with street art
Using geometric motifs and vibrant hues that contrast their brick and concrete backdrops, multi-disciplinary artist Georgie Nakima paints oversized portraits that use color to convey “divinity, resilience, strength, and beauty.” The Charlotte-based artist, who works as Garden of Journey, gravitates toward bright reds and blues to form stripes, facial features, and various plants and animals in a manner that connects the central subjects to their environments. “The color is totally freestyle, and I really like to start with a base color or gradient,” she tells Colossal. “Especially in urban societies, it’s not always inspiring when you’re surrounded by gray and brown buildings.”
A studio artist primarily, Nakima creates smaller works on paper in addition to her more monumental projects, all of which are tied to ideas of Afrofuturism and countering media narratives with positive messages. Her practice has evolved in recent years from strict hyperrealism to a more abstract style that uses patches of color and patterns. “It’s still proportionately realistic, but there’s more depth,” she says, sharing that she focuses equally on her subjects and their surroundings. “My murals are really playing to the ecosystem. I am a portrait artist. However, I don’t seek for my work to be focused on humans existence. (I want to) put some of the focus off of the human ego and think holistically about who we are on this planet.”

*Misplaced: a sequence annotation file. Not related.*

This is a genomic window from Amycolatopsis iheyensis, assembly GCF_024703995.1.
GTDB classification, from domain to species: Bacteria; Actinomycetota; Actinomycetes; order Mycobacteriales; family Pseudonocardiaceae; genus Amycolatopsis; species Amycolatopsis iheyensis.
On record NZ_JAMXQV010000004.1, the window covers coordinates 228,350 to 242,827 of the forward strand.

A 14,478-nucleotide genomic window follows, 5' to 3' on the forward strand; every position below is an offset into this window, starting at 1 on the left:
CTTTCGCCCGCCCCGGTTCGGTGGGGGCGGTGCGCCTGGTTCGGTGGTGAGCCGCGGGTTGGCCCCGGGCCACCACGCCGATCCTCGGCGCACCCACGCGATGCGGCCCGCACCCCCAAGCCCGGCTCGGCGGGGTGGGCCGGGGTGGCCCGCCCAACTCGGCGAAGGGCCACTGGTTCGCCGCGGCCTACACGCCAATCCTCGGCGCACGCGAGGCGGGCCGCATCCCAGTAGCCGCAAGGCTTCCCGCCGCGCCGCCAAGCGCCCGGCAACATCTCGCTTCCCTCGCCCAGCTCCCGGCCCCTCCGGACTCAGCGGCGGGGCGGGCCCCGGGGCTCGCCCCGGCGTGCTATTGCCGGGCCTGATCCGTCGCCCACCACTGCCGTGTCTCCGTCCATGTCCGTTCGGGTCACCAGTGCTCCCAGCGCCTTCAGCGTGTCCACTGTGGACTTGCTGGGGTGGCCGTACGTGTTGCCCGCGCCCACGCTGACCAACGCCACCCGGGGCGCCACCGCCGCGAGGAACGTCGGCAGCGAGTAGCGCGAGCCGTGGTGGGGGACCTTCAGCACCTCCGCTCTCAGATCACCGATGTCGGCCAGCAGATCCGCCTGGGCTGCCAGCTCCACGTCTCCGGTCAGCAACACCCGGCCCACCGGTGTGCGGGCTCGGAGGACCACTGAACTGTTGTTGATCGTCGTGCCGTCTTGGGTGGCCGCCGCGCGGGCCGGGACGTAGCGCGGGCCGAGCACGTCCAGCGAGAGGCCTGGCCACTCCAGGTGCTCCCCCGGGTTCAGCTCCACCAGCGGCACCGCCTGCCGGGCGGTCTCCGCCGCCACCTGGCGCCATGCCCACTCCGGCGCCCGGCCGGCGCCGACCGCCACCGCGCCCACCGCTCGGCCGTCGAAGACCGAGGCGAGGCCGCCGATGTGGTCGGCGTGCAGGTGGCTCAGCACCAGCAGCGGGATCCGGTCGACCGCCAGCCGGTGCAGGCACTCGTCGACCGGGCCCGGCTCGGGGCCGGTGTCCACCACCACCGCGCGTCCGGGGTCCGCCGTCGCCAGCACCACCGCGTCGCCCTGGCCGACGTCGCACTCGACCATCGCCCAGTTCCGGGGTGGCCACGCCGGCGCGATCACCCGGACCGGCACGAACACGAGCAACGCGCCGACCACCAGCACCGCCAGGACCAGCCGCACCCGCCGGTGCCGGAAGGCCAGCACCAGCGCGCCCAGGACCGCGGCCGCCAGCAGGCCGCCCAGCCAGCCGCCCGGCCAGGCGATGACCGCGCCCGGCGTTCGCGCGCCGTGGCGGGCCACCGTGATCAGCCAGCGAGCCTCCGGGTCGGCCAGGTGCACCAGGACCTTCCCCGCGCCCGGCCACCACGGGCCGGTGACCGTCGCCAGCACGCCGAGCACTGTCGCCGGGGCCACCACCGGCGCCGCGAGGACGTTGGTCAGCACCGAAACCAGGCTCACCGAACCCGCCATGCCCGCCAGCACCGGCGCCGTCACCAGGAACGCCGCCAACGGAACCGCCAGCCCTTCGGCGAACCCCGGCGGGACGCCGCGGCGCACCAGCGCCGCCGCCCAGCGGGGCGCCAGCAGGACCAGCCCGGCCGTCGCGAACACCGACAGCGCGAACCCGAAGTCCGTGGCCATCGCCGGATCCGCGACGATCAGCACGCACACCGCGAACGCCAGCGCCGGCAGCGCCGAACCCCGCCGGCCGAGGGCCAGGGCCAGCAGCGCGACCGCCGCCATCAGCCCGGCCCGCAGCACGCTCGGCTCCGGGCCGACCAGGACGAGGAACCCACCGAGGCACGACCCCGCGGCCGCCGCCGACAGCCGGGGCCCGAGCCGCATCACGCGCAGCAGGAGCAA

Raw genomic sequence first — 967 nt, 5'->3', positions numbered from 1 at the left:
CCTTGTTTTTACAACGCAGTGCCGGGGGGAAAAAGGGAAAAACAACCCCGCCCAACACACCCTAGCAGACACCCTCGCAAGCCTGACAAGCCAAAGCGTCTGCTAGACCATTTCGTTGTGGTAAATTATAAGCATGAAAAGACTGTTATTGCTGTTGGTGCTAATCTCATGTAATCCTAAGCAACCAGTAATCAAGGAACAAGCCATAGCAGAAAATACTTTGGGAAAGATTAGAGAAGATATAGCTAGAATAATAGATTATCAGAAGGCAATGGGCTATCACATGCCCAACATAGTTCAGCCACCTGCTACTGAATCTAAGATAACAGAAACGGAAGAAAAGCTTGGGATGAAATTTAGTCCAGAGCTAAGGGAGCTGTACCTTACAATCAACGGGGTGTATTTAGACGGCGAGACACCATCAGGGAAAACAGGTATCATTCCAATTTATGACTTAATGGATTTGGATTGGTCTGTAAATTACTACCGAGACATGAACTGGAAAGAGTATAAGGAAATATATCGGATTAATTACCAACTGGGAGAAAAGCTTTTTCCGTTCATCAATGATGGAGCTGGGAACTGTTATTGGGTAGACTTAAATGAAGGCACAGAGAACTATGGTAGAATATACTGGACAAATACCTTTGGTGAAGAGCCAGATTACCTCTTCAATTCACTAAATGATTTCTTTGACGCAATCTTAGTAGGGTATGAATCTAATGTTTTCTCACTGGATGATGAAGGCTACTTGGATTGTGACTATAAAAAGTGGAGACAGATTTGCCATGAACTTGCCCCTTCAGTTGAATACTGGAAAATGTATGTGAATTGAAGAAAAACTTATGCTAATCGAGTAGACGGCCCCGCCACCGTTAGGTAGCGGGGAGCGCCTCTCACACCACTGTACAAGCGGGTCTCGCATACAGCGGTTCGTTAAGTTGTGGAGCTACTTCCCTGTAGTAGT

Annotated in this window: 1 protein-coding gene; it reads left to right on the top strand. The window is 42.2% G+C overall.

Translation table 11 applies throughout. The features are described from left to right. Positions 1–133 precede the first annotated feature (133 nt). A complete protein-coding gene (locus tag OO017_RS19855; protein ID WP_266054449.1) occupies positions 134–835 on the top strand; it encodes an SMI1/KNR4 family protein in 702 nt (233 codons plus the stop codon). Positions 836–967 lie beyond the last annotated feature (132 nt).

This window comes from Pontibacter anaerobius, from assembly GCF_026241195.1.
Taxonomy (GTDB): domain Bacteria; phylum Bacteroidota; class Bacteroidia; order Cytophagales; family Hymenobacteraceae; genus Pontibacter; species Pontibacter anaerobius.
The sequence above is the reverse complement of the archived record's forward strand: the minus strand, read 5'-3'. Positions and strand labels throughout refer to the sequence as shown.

Nakima is currently working on a piece at Mechanics and Farmers Bank, Charlotte’s first Black-owned financial institution, and you can see more of her outdoor projects, portraits on paper, and basketball court transformations on Instagram.
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Brazilian artists Douglas de Castro and Renato Reno (previously) are the duo behind Bicicleta Sem Freio, who paint large-scale murals that surround their subjects with a chaotic mix of cartoon characters, squiggly splashes, and brightly colored plants and animals. Their streetside pieces, which can be found in cities like New Dehli, Jerusalem, and Fortaleza, Brazil, balance local culture and references to popular imagery and tropical landscapes. “Our work is influenced by the ‘80s and ‘90s global and Brazilian pop culture,” they tell Colossal. “We both enjoyed watching cartoons and television shows when we were younger, and we are also deeply inspired by nature. ”
Rendered in vibrant blocks of color, Bicicleta Sem Freio’s murals depict a range of subject matter from the native plants of New Dehli to a project honoring people with disabilities in La Solana, Spain. Prior to working on a piece, the pair immerse themselves in the contemporary and historical aspects of the community to draw in mainstream and unconventional references. “We also engage with the locals and ask them about the type of music they listen to and what are the typical animals from the region. This information is crucial for us and ultimately informs our final design… It’s a weird and fun mix,” they share.
De Castro and Reno are currently in São Paulo working on a piece for NaLata Festival before heading to the U.S. next month. You can find limited-edition prints on JustKids, and follow the artists’ upcoming projects on Instagram.